Anglesey, it’s an island of two halves

When we were on holiday we went to Anglesey for the afternoon.

We went because I have never been before, and I always like to collect new places.  Anglesey also, I was led to believe, had a plethora of interesting local biscuits, not available anywhere else in the British Isles.

I’d go a long way for an interesting biscuit.

And Anglesey was quite a long way.  And then, when you get there, it’s just a small expanse of greenness sitting in the sea.

Firstly we drove from one end of Anglesey to the other.  That in itself didn’t take very long, and it was quite cool as an end in itself.  I like getting to the end of bits of land.  It’s geographically very satisfying.  And I like seeing how many times I can use the word ‘end’ in one paragraph.

At the end of Anglesey is Holyhead.

What can I say about Holyhead?

I had kind of imagined it as being rather pretty, and a bit holy. I think I was possibly mixing it up with somewhere like Lindisfarne, maybe.

It is not at all like that.

We drove around Holyhead in a perplexed manner.  We were looking for somewhere nice to stop and have a cup of tea and a bun.

It did not exist.

As we were driving around I turned to the children in the back seat.  I said: ‘Do you remember all the times I have tried to describe to you what it was like growing up in the Nineteen Seventies?’

They nodded.  I said: ‘This. This is what the Nineteen Seventies were like.’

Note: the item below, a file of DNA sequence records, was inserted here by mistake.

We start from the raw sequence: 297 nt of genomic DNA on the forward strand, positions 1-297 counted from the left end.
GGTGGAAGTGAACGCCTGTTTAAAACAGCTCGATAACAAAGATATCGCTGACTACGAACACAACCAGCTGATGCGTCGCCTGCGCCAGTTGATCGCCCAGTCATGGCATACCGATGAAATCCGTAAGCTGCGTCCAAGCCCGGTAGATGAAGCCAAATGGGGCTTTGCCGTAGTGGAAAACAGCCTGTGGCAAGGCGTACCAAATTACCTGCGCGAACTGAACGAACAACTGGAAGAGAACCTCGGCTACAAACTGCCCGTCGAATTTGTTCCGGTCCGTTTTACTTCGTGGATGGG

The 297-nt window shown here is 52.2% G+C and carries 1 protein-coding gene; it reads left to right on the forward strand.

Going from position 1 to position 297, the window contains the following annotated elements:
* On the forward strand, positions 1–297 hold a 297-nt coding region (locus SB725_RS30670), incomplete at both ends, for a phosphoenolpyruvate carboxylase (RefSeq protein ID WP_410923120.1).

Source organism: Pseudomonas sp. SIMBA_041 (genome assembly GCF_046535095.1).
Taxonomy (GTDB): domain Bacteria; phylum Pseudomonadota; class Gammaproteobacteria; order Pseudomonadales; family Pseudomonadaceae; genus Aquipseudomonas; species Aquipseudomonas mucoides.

We all wept.

On the way out of Holyhead we stopped. Jason and the children wanted a restorative milkshake from McDonalds.  I wanted to go to Asda next door because we needed bread and milk.  Well, I didn’t want to, because I’m not keen on Asda in general, but I needed bread and milk and it was handy.

I have never been in such a dismal Asda in my life. Truly.  It smelled of death and stale buns.

And despair.

And I was stuck in the queue behind a woman buying three whole boxes of cartons of UHT milk, which in itself was enough to plunge one into depression, even if they weren’t your cartons.

And there were no special Anglesey biscuits to be seen.

ANYWHERE.

So I sulked, and pulled out my feathers a bit.

To add insult to injury, I was sticking the stuff in the boot when a car horn sounded behind me. I instinctively turned around to look, and shut the edge of the car boot lid on the side of my head.

Thank you Holyhead.

We left suspecting that the old version of the name might actually have been Holey Head.

It certainly was for me.

It was one of those injuries that was so sharp it felt hot, and then it made me cry, and I felt rather sick, and everyone was a bit concerned in case I suddenly dropped down dead.

I didn’t.

But I did swear quite a lot.

I needed Anglesey to redeem itself, and fast.  We were all beginning to wonder quite why we had wasted an afternoon.

On the way back we passed a sign for a National Trust property called Plas Newydd, so we decided to visit, and prayed that it was still open.  National Trust visiting is a fairly seasonal event, and lots of properties either close, or have very Nineteen Seventies opening hours (Wednesdays 3.00 p.m. until 4.30 p.m. etc) after the summer is over.

We pulled into the car park to find that it was still open.

Not only was it still open, but it was beautiful.